Archive for May 10, 2022

05/10/2022 – Ephemeris – Event Horizon Telescope Collaboration will announce “groundbreaking Milky Way results” on Thursday

May 10, 2022 Comments off

This is Ephemeris for Tuesday, May 10th. Today the Sun will be up for 14 hours and 38 minutes, setting at 8:58, and it will rise tomorrow at 6:19. The Moon, 2 days past first quarter, will set at 4:25 tomorrow morning.

This Thursday, May 12th at 13:00 UT (9 am our time EDT) the Event Horizon Telescope Collaboration will announce “groundbreaking Milky Way results.” Their words. Their first groundbreaking result came in three years ago with the release of an image of the billion solar mass black hole in the heart of the giant galaxy M 87 over 50 million light years away. Beforehand, I was expecting the results to concern a more nearby black hole called Sagittarius A* (pronounced Sagittarius A Star) at the center of our galaxy, only 25 to 27 thousand light years away. That turned out to be much more difficult than the one in M 87, due to the amount of dust and gas in the way. So maybe this time they have done it. We’ll all find out this Thursday.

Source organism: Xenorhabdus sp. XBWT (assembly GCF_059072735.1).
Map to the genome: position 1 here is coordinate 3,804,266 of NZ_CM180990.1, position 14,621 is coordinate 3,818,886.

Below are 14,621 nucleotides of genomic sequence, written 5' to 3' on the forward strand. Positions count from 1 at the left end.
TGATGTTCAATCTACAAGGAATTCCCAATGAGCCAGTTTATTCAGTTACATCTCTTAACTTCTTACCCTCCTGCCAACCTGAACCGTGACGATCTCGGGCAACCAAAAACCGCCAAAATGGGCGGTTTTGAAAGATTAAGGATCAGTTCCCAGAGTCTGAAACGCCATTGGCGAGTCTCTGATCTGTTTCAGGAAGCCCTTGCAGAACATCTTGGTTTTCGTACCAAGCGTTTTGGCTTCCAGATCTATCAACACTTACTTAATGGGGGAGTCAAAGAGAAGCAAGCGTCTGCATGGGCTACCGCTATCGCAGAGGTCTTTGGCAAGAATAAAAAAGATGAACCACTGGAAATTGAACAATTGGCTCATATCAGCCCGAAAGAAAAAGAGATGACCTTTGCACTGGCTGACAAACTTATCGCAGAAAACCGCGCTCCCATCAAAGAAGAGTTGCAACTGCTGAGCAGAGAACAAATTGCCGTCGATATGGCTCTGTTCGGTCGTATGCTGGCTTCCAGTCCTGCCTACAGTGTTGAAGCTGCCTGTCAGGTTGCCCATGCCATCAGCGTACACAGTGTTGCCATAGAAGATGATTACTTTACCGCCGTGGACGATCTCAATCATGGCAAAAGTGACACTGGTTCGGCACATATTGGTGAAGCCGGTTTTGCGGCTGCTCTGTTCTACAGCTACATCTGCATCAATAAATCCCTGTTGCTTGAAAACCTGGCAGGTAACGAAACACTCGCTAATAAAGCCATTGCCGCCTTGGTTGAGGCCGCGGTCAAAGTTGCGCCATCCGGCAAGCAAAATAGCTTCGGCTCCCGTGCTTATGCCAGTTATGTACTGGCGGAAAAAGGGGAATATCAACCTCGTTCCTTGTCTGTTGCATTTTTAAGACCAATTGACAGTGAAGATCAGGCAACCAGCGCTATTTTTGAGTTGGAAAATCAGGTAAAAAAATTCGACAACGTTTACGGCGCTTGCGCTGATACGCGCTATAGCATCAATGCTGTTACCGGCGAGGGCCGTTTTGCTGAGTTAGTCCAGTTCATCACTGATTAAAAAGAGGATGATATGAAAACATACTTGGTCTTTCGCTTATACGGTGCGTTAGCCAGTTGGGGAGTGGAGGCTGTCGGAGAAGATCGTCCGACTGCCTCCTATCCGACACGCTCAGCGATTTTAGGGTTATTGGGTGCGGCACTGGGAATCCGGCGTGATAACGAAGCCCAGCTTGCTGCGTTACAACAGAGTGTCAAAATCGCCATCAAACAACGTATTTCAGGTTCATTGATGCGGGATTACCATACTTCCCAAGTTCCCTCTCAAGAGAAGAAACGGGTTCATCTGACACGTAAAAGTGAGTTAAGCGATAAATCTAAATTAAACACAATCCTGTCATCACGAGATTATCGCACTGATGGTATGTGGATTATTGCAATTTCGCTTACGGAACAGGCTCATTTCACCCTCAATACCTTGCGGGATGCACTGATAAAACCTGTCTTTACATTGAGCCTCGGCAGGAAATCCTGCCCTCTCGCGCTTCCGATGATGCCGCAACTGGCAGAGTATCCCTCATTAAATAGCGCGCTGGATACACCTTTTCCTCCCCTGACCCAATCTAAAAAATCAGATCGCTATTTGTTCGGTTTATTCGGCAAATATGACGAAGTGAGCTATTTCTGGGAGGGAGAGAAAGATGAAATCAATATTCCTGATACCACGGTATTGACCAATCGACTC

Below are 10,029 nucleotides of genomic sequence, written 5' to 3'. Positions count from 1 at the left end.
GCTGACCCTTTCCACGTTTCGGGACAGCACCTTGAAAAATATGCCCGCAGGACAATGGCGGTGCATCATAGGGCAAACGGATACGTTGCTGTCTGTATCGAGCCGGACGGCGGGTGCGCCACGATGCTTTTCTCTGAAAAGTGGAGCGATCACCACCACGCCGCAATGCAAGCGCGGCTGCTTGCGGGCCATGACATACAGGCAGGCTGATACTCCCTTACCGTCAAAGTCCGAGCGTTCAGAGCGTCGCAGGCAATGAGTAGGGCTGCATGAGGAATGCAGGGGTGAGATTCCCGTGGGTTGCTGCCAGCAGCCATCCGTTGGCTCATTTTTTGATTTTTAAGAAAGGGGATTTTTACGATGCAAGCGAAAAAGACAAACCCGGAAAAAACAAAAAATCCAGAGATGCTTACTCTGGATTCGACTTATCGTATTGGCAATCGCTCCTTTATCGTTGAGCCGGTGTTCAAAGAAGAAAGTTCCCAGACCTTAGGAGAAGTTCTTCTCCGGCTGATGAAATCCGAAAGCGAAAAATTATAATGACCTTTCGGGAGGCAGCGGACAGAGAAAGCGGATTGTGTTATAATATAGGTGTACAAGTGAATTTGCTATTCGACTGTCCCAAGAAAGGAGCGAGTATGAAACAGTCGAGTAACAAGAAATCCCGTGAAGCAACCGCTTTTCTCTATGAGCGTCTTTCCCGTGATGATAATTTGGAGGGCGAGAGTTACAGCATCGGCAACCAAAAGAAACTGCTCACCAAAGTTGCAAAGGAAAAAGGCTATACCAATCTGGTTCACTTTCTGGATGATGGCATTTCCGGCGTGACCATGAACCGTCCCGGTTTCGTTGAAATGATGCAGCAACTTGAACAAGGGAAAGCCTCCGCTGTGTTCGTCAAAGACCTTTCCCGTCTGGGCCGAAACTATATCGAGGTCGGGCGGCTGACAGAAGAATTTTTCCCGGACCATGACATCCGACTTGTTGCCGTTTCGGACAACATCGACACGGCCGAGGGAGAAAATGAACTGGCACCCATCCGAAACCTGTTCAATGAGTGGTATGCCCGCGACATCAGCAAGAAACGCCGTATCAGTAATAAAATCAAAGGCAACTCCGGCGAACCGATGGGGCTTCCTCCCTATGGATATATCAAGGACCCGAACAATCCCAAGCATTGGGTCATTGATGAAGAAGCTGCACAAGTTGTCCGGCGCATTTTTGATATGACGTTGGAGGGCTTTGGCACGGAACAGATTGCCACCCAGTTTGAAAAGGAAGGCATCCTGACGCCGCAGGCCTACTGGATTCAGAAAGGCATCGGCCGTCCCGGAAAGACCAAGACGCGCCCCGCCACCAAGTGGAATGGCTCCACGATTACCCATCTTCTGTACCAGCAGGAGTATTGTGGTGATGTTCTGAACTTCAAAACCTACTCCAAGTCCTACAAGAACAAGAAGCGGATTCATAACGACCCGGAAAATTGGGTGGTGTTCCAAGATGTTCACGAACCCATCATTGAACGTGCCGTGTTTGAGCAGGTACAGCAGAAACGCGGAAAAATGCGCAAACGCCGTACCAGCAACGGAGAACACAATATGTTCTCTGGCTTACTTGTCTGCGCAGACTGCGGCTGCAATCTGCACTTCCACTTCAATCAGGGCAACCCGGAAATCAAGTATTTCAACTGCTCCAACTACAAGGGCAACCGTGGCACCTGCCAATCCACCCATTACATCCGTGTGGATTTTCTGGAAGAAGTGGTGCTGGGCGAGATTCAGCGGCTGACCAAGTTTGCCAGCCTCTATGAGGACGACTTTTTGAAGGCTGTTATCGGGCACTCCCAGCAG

The astronomical event times given are for the Traverse City/Interlochen area of Michigan (EDT, UT – 4 hours). They may be different for your location.


Black hole in M87

The first image of the black hole in M87. Credit Event Horizon Telescope.

The Event Horizon Telescope isn’t a single telescope. But millimeter wavelength radio telescopes spaced out to use the diameter of the Earth as its simulated aperture. The ability to resolve tiny objects at great distances depends on the wavelength of the radiation and the size of the telescope aperture. So the smaller the wavelength and the larger the aperture, the greater the resolution of the telescope or array.

The observation of all the telescopes must be performed at the same time, recording the observations on terabyte magnetic disks. The disks are brought to a single location for processing together to actually produce the image, which takes a while.

Event Horizon Telescope

Event Horizon Telescope component radio telescopes. Credits: © APEX, IRAM, G. Narayanan, J. McMahon, JCMT/JAC, S. Hostler, D. Harvey, ESO/C. Malin.